'How Creativity Works': It's All In Your Imagination iStockphoto.com What makes people creative? What gives some of us the ability to create work that captivates the eyes, minds and hearts of others? Lehrer defines creativity broadly, considering everything from the invention of masking tape to breakthroughs in mathematics; from memorable ad campaigns to Shakespearean tragedies. Lehrer joins NPR's Robert Siegel to talk about the creative process — where great ideas come from, how to foster them, and what to do when you inevitably get stuck. Interview Highlights On comparing Shakespeare with the inventor of masking tape "I think we absolutely can lump them all together. "... On how Steve Jobs redesigned Pixar studios to maximize collaboration and creativity "The original design for the Pixar studios consisted of three separate buildings, where they'd put the computer scientists in one building, and the animators in a second building and the third building would contain everybody else: the directors, the editors and so on. " ...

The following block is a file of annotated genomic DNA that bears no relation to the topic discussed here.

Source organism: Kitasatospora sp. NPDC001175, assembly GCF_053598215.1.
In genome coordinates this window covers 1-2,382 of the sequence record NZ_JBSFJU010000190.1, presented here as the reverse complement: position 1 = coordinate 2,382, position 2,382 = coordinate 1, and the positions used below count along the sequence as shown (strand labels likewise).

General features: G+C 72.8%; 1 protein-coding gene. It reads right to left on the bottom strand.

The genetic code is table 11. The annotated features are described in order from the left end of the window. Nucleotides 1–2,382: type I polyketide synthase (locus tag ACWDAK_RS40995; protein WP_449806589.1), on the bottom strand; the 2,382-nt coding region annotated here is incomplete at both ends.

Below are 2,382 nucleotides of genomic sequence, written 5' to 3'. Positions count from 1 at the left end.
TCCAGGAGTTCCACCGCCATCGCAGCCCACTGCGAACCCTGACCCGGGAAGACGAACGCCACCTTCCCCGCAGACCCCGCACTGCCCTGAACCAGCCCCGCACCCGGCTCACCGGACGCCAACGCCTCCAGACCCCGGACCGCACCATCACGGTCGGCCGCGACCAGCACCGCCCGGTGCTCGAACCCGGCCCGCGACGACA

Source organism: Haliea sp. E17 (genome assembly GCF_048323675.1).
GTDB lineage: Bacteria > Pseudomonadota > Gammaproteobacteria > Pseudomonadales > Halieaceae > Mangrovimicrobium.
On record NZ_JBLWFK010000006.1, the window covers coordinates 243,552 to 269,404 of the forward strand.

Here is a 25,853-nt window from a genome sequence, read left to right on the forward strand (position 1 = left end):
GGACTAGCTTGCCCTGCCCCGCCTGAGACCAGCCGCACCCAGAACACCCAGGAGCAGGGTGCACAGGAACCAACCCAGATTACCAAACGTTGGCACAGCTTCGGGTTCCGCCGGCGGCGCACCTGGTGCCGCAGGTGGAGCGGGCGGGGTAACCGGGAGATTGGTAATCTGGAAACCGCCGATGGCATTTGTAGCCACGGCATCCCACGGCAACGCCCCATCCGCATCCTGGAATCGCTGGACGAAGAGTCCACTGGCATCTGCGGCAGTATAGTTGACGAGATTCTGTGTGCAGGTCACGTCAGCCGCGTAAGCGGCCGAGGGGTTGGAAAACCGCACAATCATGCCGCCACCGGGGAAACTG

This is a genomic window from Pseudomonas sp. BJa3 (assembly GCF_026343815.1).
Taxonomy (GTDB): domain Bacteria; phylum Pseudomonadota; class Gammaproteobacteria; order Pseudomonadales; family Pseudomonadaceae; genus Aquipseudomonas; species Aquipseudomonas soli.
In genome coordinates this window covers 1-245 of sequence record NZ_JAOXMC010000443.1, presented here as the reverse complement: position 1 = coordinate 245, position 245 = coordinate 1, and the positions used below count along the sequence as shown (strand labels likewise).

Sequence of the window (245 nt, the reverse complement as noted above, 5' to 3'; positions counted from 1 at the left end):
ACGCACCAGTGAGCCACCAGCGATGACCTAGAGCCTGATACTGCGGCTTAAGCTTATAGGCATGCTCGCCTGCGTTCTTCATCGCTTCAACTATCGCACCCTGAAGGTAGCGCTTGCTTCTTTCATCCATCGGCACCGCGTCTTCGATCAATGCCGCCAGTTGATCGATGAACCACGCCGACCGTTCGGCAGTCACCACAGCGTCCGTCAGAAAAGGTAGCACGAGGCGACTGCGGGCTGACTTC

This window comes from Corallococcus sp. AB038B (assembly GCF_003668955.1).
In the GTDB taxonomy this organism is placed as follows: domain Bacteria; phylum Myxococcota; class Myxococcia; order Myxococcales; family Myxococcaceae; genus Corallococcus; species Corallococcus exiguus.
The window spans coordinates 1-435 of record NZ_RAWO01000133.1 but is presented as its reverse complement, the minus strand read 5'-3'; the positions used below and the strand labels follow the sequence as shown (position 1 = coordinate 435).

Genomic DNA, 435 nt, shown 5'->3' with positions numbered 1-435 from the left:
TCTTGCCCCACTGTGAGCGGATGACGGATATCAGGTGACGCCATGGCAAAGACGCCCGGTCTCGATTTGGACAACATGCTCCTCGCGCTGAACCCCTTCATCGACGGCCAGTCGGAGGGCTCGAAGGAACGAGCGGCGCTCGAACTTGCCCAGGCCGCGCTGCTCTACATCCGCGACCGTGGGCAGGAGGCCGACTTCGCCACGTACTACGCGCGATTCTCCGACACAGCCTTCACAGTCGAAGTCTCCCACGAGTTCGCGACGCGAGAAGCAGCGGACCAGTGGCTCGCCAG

Unleashing Creativity originally posted on "all that inspires me" A few weeks ago, I ran across this graphic on All that Inspires Me, a Posterous site by Keith Stoekler (@keithstoekler). What a great way to approach life! After all, I am… an artist who can not draw.an author who struggles to write.a photographer with limited vision.a blogger of average talent. But, I am a creator. As an educator, I hope that I inspire a creative approach to education – and life – in my friends, colleagues and students. Like this: Like Loading... How to Be Creative Flow – A Measure of Student Engagement When I first heard about Czikszentmihalyi’s “Flow” concept and research, I became quite intrigued with this research. Its face validity immediately resonated with me. I always cherished those times in my own life when I was so fully engaged that I had no other thoughts than the task at hand, with joy coming purely from the engagement. The characteristics of “Flow” according to Czikszentmihalyi are: Completely involved, focused, concentrating – with this either due to innate curiosity or as the result of trainingSense of ecstasy – of being outside everyday realityGreat inner clarity – knowing what needs to be done and how well it is goingKnowing the activity is doable – that the skills are adequate, and neither anxious or boredSense of serenityTimeliness – thoroughly focused on present, don’t notice time passingIntrinsic motivation – whatever produces “flow” becomes its own reward ( Questions for Thought”